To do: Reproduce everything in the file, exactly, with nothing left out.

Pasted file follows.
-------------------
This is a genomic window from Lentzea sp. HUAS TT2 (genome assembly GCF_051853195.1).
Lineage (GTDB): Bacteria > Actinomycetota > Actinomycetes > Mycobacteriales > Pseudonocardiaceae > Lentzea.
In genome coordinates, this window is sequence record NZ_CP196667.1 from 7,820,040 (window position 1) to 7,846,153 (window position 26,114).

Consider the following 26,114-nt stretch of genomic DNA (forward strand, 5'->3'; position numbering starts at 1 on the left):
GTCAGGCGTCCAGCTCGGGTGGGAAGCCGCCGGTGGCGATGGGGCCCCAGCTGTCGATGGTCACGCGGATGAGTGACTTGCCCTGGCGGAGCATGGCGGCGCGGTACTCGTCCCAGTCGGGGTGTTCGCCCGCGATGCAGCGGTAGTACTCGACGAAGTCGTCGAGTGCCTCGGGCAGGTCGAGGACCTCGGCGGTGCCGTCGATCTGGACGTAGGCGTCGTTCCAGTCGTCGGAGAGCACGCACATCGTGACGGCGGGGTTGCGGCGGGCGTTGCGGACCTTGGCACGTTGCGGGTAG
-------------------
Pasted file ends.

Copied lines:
This is a genomic window from Lentzea sp. HUAS TT2 (genome assembly GCF_051853195.1).
Lineage (GTDB): Bacteria > Actinomycetota > Actinomycetes > Mycobacteriales > Pseudonocardiaceae > Lentzea.
In genome coordinates, this window is sequence record NZ_CP196667.1 from 7,820,040 (window position 1) to 7,846,153 (window position 26,114).

Consider the following 26,114-nt stretch of genomic DNA (forward strand, 5'->3'; position numbering starts at 1 on the left):
GTCAGGCGTCCAGCTCGGGTGGGAAGCCGCCGGTGGCGATGGGGCCCCAGCTGTCGATGGTCACGCGGATGAGTGACTTGCCCTGGCGGAGCATGGCGGCGCGGTACTCGTCCCAGTCGGGGTGTTCGCCCGCGATGCAGCGGTAGTACTCGACGAAGTCGTCGAGTGCCTCGGGCAGGTCGAGGACCTCGGCGGTGCCGTCGATCTGGACGTAGGCGTCGTTCCAGTCGTCGGAGAGCACGCACATCGTGACGGCGGGGTTGCGGCGGGCGTTGCGGACCTTGGCACGTTGCGGGTAG